Advertisement

Frankenstein’s Monster: Lady Byron and Victorian Feminism

  • Diana Basham
Chapter
  • 49 Downloads

Abstract

In a well-known essay, Professions for Women (1942), Virginia Woolf chose to discuss two forms of inhibition commonly faced by women writers. According to Woolf, the first of these is easily dealt with. Its removal demands a murderous assault on ‘the Angel in the House’, a Victorian literary allusion here used to signify conformity to acceptably ‘feminine’ codes of discourse and behaviour. The second form of inhibition faced by women writers is less easily approached since it concerns a repressed knowledge of the female body and involves the articulation of tabooed subject matter. Writing in the 1930s, Woolf is still not prepared to approach this ‘Victorian’ inhibition directly. Instead, she mediates it through an imaginative exercise, saying to her reader: ‘I want you to imagine me writing a novel in a state of trance.’ Woolf’s trance-writer is described as ‘letting her imagination sweep unchecked round every rock and cranny of the world that lies submerged in the depths of our unconscious being’. Suddenly, she encounters a shock. In an experience familiar to Victorian ‘somnambules’ and ‘spirit-mediums’ when their productions and reveries were rudely interrupted, this entranced writer finds herself ‘in a state of the most acute and difficult distress’, because ‘she had thought of something, something about the body, about the passions which it was unfitting for her as a woman to say’.4

Keywords

Scarlet Fever Woman Writer Occult Power Literary Fiction Woman Question 
These keywords were added by machine and not by the authors. This process is experimental and the keywords may be updated as the learning algorithm improves.

Preview

Unable to display preview. Download preview PDF.

Unable to display preview. Download preview PDF.

Notes

  1. 1.
    Charles Dickens, Bleak House (Signet Classics, 1964) p. 115.Google Scholar
  2. 2.
    Mary Shelley, Frankenstein in Three Gothic Novels (Penguin, 1968) p. 412.Google Scholar
  3. 3.
    Mary Wollstonecroft, An Historical and Moral View of the Origins and Progress of the French Revolution (London, 1794), p. 17.Google Scholar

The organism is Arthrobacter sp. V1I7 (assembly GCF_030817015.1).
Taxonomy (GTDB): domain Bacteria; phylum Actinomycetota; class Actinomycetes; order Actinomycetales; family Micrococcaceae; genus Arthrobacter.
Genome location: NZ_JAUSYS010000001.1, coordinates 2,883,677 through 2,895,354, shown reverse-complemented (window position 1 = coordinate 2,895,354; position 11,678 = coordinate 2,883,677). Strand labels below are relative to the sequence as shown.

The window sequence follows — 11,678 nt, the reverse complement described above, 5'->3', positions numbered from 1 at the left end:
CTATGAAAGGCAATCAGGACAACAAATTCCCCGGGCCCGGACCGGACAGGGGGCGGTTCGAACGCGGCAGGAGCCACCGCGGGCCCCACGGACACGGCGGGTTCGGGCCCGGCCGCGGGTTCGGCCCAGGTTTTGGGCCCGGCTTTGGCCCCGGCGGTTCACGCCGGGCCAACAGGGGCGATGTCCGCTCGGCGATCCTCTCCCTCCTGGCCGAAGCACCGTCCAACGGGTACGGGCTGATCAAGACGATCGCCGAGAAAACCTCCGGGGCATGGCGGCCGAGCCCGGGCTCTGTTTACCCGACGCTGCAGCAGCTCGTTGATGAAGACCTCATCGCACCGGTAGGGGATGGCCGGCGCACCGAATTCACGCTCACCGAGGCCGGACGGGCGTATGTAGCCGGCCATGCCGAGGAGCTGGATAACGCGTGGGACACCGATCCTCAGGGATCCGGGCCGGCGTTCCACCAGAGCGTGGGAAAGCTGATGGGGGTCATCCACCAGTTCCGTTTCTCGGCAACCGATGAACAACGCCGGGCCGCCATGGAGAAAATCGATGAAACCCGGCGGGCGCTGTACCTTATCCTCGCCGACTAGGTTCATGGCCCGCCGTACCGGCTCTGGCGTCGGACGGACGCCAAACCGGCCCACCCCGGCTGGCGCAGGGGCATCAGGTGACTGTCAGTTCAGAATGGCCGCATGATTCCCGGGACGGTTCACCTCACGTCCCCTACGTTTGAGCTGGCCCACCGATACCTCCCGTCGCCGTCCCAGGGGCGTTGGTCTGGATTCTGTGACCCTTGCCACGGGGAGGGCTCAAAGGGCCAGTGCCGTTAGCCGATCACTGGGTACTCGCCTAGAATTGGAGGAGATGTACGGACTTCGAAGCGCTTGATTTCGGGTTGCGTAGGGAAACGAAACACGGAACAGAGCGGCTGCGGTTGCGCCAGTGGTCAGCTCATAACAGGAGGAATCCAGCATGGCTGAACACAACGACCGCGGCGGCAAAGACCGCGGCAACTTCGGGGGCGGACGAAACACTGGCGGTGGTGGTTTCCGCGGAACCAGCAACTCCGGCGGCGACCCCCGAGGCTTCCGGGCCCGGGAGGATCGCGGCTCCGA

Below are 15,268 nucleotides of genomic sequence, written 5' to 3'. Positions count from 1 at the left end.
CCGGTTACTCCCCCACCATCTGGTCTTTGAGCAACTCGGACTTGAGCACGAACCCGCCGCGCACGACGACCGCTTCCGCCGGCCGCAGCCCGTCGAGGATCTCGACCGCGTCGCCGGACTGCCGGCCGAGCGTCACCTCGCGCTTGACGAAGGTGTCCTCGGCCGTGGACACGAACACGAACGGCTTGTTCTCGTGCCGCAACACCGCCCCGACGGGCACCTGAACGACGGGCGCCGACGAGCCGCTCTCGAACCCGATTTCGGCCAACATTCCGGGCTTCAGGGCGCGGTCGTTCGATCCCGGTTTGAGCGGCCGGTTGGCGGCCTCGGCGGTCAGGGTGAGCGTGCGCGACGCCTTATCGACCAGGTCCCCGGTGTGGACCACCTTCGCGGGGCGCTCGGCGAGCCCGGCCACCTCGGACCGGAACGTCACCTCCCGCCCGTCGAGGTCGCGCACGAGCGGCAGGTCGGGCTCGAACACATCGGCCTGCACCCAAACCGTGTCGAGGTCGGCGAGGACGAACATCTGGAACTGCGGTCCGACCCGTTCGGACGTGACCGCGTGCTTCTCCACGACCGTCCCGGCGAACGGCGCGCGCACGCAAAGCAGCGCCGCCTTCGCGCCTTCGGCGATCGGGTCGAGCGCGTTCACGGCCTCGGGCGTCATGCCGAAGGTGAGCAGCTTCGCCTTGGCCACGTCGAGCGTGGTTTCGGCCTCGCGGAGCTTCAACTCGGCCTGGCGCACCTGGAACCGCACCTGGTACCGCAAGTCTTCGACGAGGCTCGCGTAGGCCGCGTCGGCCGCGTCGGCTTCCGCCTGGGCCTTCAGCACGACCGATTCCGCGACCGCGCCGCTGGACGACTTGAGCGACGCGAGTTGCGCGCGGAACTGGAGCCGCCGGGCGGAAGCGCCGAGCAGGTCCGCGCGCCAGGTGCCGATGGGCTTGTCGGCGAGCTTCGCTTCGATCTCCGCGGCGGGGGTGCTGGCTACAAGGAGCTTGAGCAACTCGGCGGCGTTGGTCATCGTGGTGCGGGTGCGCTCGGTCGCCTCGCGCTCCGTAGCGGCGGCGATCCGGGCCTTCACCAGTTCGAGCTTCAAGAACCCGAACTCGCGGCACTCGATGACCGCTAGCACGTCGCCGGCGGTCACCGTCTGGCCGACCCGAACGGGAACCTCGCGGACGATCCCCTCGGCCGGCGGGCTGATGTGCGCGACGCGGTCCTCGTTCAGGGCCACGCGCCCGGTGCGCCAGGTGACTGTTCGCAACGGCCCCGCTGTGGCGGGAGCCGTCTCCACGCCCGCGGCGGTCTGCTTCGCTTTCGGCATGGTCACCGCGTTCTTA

4. 4.
    Virginia Woolf, ‘Professions for Women’, in Women and Writing (The Women’s Press, 1979) p. 61.Google Scholar
  5. 7.
    Ethel Colburn Mayne, The Life of Lady Byron (Constable, 1929), P. 5.Google Scholar
  6. 12.
    Eliza Lynn Linton, Preface to Witch Stories (Chapman & Hall, 1861), p. ivGoogle Scholar
  7. 16.
    Benjamin Disraeli, Vivian Grey Hughenden Edition (Longmans 1881), p. 140.Google Scholar
  8. 27.
    G. Wilson Knight, Lord Byron’s Marriage (R.K.P., 1957), pp. 278–79.Google Scholar
  9. 33.
    Barbara Greenfield, ‘The archetypal masculine: its manifestations in myth, and its significance for women’, in The Father: Contemporary Jungian Perspectives, (ed.) Andrew Samuels (London: Free Association Books, 1985), p. 197.Google Scholar
  10. 38.
    Janet Whitney, Elizabeth Fry (George Harrap & Co., 1937), p. 241.Google Scholar
  11. 47.
    See Hester Burton, Barbara Bodichon (John Murray, 1949), pp. 46–7.Google Scholar
  12. 49.
    Elizabeth Barrett Browning, Aurora Leigh (Women’s Press, 1978), p. 214, lines 602–7.Google Scholar
  13. 52.
    Flora Tristan, London Journal 1840 (George Prior, 1980), pp. 198–99.Google Scholar
  14. 61.
    Margaret Alic, Hypatia’s Heritage (The Women’s Press, 1986), p. 159.Google Scholar
  15. 73.
    See Michael Sadleir, Blessington-D’Orsay: A Masquerade (Constable, 1933), p. 261.Google Scholar

Copyright information

© Diana Basham 1992

Authors and Affiliations

  • Diana Basham

There are no affiliations available

Personalised recommendations